After dealing a hand in Cribbage, the first decision you have to make is what cards to discard to your crib. This decision is often a difficult one; unlike the non-dealing player, you don't simply want to hold "good" cards and discard "bad" cards.
Instead, your goal as the dealer is to determine the best way to split your cards to maximize points among your two hands. Here are some tips on how the dealer can do just that:
Obviously, the easiest hand to split is a hand containing four cards that work well together (e.g. 7, 8, 8, 9) as well as an unrelated pair (J, J). In cases like these, clearly the pair goes in the crib, and the four cards stay in your hand. You will get hands like this occasionally, but more frequently you will have difficult decisions.
More frequently you may have the five-card or six-card hand, where all six cards (or five of them) would all work well together, such as 5, 6, 6, 7, 8, J. When splitting up a good hand, your priority should be leaving yourself a strong hand -- in this case, maintaining the double-run. The Jack is obviously going in the crib. Given this fact, you should discard the five with the jack, for an extra fifteen in the crib.
As a general rule, throwing 5s in the crib is a good idea if you can't turn them into a lot of points in your hand.
Not only is the deck nearly 30 percent facecards and tens (which will give you points if combined with your 5 to make fifteen), but these are the cards most commonly discarded into the crib because they are frequently useless in the opponent's hand without a 5. For this reason, throwing a 5 into your own crib is good, and throwing a pair of 5s into your own crib, while not guaranteed, has the best potential to score many points. Likewise, a throw of 4, A or especially 2, 3 in your crib can give you the benefit of a 5.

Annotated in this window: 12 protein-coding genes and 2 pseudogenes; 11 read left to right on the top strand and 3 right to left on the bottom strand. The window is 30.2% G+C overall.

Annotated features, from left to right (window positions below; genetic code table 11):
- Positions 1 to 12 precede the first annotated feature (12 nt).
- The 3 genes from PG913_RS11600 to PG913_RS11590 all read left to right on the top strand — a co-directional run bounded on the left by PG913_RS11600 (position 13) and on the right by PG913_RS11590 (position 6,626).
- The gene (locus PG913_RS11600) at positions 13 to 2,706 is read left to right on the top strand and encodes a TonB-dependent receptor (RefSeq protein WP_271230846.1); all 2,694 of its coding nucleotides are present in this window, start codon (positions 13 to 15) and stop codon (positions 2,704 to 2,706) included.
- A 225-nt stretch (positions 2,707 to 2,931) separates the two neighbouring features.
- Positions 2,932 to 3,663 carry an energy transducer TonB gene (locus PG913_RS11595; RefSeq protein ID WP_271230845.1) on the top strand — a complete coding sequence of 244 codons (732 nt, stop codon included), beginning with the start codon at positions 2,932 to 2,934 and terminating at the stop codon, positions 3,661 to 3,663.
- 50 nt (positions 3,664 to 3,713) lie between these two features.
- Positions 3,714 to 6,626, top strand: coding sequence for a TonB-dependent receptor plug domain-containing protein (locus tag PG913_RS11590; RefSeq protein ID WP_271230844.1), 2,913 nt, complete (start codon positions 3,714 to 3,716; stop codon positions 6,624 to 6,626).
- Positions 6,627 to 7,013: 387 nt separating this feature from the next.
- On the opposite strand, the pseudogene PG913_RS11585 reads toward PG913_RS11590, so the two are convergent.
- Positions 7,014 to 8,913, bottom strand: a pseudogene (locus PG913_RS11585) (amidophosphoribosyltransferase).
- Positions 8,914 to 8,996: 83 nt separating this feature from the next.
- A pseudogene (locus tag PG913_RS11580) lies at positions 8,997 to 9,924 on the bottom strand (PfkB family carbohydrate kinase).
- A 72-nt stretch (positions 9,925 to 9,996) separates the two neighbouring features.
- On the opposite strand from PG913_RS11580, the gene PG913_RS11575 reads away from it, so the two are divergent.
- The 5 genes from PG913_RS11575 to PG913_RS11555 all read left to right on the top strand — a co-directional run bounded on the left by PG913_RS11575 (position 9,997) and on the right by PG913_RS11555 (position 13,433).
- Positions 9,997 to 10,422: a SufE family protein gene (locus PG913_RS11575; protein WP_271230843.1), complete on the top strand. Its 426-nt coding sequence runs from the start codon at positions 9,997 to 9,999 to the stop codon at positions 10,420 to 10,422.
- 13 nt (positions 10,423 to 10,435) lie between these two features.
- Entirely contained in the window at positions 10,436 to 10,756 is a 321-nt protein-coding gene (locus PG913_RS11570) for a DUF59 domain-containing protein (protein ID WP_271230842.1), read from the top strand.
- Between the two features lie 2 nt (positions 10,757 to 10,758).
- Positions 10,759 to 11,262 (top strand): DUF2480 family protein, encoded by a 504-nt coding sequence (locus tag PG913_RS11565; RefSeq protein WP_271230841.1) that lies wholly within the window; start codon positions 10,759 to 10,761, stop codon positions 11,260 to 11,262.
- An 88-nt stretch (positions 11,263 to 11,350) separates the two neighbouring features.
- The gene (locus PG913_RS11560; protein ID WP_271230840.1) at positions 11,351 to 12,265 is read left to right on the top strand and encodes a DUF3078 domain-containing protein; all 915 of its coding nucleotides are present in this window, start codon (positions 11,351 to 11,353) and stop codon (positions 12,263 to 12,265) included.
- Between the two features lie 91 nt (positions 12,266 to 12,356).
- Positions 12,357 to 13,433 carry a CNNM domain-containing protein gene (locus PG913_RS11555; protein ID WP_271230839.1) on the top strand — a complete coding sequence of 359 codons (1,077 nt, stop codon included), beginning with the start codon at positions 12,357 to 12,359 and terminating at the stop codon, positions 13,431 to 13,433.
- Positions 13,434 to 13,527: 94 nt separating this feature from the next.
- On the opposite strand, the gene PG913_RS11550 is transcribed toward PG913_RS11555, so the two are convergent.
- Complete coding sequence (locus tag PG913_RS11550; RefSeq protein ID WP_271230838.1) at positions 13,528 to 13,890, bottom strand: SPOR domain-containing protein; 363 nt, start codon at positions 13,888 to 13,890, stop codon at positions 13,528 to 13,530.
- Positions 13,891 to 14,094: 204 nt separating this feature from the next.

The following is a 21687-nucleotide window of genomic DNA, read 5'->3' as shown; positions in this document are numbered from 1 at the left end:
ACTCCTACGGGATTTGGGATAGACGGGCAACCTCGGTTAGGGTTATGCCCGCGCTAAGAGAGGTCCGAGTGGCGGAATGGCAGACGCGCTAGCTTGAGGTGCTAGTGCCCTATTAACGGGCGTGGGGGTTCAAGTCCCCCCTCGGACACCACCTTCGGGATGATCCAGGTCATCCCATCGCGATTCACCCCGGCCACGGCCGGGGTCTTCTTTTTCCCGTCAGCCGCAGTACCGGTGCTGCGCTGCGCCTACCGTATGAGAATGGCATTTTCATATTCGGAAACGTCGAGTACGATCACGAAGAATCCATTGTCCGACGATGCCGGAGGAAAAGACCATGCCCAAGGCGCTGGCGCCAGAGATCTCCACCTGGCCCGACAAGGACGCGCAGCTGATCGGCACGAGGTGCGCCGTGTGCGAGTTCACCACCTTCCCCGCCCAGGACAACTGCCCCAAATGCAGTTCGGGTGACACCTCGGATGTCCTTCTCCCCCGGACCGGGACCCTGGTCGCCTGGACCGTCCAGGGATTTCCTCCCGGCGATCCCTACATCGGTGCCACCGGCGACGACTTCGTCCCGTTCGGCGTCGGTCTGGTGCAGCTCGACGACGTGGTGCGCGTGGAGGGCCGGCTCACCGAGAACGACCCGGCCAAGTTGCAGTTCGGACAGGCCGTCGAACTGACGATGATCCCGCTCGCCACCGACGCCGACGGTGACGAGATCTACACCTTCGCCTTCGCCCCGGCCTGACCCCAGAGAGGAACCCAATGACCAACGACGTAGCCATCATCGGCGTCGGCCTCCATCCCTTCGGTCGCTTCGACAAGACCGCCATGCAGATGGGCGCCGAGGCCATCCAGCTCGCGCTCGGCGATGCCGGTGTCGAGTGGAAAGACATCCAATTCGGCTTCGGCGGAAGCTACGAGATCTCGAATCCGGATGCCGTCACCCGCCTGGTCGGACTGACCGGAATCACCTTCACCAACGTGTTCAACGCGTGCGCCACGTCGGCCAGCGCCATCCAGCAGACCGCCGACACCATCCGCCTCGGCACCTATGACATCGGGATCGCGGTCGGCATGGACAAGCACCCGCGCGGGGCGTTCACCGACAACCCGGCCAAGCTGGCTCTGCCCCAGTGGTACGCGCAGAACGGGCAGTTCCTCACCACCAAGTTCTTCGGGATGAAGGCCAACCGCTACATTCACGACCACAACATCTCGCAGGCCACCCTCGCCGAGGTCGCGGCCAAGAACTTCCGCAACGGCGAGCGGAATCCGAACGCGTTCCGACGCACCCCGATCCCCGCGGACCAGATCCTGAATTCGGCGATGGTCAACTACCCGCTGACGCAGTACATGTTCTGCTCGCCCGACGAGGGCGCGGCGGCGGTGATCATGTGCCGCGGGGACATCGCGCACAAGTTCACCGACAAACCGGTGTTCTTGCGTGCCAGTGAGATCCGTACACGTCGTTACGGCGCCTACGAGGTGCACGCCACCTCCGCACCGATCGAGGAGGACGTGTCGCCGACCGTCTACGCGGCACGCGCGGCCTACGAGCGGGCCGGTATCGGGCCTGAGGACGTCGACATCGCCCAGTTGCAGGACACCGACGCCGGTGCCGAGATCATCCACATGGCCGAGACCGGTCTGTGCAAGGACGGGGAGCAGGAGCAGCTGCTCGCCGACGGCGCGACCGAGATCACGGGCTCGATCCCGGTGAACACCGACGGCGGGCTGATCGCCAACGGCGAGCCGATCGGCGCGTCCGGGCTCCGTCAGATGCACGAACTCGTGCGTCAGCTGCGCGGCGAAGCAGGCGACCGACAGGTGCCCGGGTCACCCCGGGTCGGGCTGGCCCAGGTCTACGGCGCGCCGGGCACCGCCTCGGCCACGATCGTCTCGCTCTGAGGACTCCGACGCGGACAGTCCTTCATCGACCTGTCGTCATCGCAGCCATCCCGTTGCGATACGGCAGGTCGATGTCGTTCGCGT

All else being equal, consecutive cards are better to throw into your crib than unconnected cards.
A pair of cards like 7, 7 only becomes worth more on a 7 (four extra pair points) or an 8 (four points for fifteen). Conversely, consecutive cards like 6,7 have twice as many options for additional points, with nearly 30 percent of the deck helping you (three points for a run on 5 or 8, two points for a pair on 6 or 7, and two points for fifteen on 8 or 9.)
Note that discarding a pair may give you a higher average crib value, but that includes the two points the pair was already worth in your hand, while an unsupported 6, 7 in your hand isn't worth anything.
So, knowing that fives and fifteens are the best thing to throw in the crib, as well as pairs and consecutive cards, what do you do when your hand splits evenly in half? If you have 5, 7, 7, 8, Q, K, you can either break up the 5, Q, K or the 7, 7, 8. In this case, you want to keep the 7, 7, 8 together, to maximize chances of a big hand on a good cut (6, 7, 8, or 9). Throwing 5, Q in the crib also gives you the best chance of extra crib points.